The choice of topic this week may surprise you but I couldn’t walk pass the fact that I see many people working their arse off when running outdoors or attending our Callanan FitClub sessions, but when it comes to choosing the right footwear they seem to forget that their feet and ankles are under a lot of demand during exercise and if not supported by the right shoes they risk injuries.
Some of these injuries like plantar fasciitis or shin splints build up over time and can become extremely painful. The causes of these conditions are not always clear, but not having supporting footwear during exercise can add to the problem, so let’s dig in and see how to buy the right shoes in 9 steps.
1. Know your foot
There are many things to consider when buying shoes including the shape of your feet, how low or high your arch is, how stable your ankles are and what your stride is like. If you have low to no arch or your ankles twist easily you’d like to go for shoes with motion control and maximum support.
If you walk/run “heavy-footed” you can benefit from inserts filled with gel, air or Freon as they provide extra shock absorption but are risky for people with unstable ankles. Ensure you buys your gym or running trainers from shops where the staff is experienced and can help you make the right decision.
2. One pair of shoes, one task
Your feet need different support for different activities. Walking shoes are more rigid, whilst running shoes and gym trainers are more flexible and better cushioned to handle greater impact. Don’t use the same pair of shoes for the two, have one designed for each task.
3. Keep track of your shoe size
The size of your foot changes as you age, just as other body metrics, ensure you check it regularly. Also keep in mind the sizing between brands can be different, shop by how the shoe fits your feet, not by the number.
4. Shop towards the end of the day
Our feet swells as the day goes by, they also expand when we exercise and you want to make sure your trainers fit your feet at their largest. Schedule your trainer shopping after work or at least towards the end of the day.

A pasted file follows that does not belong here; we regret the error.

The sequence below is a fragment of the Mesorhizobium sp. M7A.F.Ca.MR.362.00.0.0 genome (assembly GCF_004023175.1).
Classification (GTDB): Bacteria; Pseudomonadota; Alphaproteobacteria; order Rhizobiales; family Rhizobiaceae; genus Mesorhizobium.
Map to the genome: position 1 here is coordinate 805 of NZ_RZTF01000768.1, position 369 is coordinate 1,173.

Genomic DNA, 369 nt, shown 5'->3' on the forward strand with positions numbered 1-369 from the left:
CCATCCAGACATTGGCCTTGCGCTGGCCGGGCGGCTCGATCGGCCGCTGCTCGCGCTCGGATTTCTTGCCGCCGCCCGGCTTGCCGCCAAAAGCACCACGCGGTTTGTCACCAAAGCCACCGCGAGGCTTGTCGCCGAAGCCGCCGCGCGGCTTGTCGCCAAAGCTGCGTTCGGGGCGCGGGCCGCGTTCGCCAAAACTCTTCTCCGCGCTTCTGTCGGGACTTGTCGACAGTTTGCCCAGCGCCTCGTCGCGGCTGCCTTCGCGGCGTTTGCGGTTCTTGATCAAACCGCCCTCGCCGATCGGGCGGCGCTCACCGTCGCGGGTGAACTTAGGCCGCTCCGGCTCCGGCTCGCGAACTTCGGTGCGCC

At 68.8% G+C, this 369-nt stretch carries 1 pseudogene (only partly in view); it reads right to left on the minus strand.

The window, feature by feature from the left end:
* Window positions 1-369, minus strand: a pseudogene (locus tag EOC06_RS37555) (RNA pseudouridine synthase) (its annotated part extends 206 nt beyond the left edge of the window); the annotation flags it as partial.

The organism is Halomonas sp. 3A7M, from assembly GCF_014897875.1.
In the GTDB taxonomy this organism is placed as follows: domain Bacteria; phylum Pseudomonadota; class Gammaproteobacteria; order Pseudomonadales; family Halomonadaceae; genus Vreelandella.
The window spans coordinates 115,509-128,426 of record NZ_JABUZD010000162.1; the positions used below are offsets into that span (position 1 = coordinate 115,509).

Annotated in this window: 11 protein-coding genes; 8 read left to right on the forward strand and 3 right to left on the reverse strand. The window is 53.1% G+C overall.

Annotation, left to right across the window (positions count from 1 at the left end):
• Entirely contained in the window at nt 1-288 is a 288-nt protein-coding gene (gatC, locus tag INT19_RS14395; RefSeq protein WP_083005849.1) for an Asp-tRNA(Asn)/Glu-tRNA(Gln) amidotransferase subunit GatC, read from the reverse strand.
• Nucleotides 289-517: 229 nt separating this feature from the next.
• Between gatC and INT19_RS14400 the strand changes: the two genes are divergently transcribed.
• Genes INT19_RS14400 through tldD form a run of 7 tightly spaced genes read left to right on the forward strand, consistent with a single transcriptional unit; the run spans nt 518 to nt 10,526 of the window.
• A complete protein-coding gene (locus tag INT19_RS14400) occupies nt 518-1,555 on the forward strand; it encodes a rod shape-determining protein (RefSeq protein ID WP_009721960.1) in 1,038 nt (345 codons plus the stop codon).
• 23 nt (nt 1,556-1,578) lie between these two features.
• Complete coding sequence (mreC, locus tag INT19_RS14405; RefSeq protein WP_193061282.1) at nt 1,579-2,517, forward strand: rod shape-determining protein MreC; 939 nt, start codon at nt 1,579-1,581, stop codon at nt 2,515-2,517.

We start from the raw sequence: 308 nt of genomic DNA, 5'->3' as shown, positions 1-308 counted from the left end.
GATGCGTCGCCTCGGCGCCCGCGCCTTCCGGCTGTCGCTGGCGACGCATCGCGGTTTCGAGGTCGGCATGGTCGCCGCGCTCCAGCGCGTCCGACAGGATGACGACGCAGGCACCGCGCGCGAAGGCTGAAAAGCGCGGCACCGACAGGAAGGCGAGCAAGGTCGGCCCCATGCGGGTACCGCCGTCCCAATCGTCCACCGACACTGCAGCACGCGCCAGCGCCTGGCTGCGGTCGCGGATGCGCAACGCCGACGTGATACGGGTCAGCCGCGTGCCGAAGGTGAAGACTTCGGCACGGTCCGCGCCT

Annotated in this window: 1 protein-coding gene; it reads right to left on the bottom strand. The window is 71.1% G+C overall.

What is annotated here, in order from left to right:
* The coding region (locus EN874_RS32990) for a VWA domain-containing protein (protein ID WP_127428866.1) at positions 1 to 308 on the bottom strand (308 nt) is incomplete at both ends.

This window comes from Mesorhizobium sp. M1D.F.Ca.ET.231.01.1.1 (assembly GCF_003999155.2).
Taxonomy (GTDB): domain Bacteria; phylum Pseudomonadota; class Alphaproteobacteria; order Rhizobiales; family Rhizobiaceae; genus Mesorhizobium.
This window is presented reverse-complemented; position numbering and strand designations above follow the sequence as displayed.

5. Take your socks and insoles for shopping
If you have to wear orthotics in your shoes or have particular insole needs, make sure you take them when you’re going for shopping new footwear. They need to fit your foot with those inside and if you try shoes on without them, you won't be able to feel if they're big enough.
6. Breaking in is a myth
Do you remember your grandparents or parents kept saying that you need to break in a new pair of shoes? Forget it. Shoes, especially the ones designed for running or gym use need to be comfortable from the get go. If they don’t feel right for a minute while walking around he shop, how do you expect them to support your feet during 30+ minutes of demanding exercise sessions or running?
7. Thumb for the rescue
Running and gym trainers need to support your heels, ankles, mid-foot and fit nicely to the shape of your feet, but should leave some room for the toes to move at the front. However, this shouldn’t be achieved by purchasing the new trend “trainers” available from Primark that have a wide front, instead ensure you have enough room, about the size of your thumbnail between the big toe and the front end of the shoe.
8. Focus on the asymmetry
According to studies 80% of runners buy shoes that are too small for their feet. Podiatry Ireland says that in most of the cases that’s because people buy for their smaller foot. Make sure you try on both shoes and buy the size that fits well the bigger foot.
9. Know when your shoes need to retire
After about 350-400 miles the average running shoe should be replaced. How long you actually should keep them in employment depends on how you feel wearing them. Once the sole is worn out or you don’t feel your feet are as supported as they used to be, it’s time to look for fresh replacement. If you run and/or exercise daily, you should alternate at least two pairs of trainers to let the soles recover between uses.
Seriously, if you made the decision to take care of your body by exercising regularly may that be running, group classes, personal training or pace walking, ensure you also take care of it by using supportive gear to prevent impact related injuries and pain.
Have you got more questions on how to choose the right shoes for your training? Get in touch and one of our team members will be happy to answer!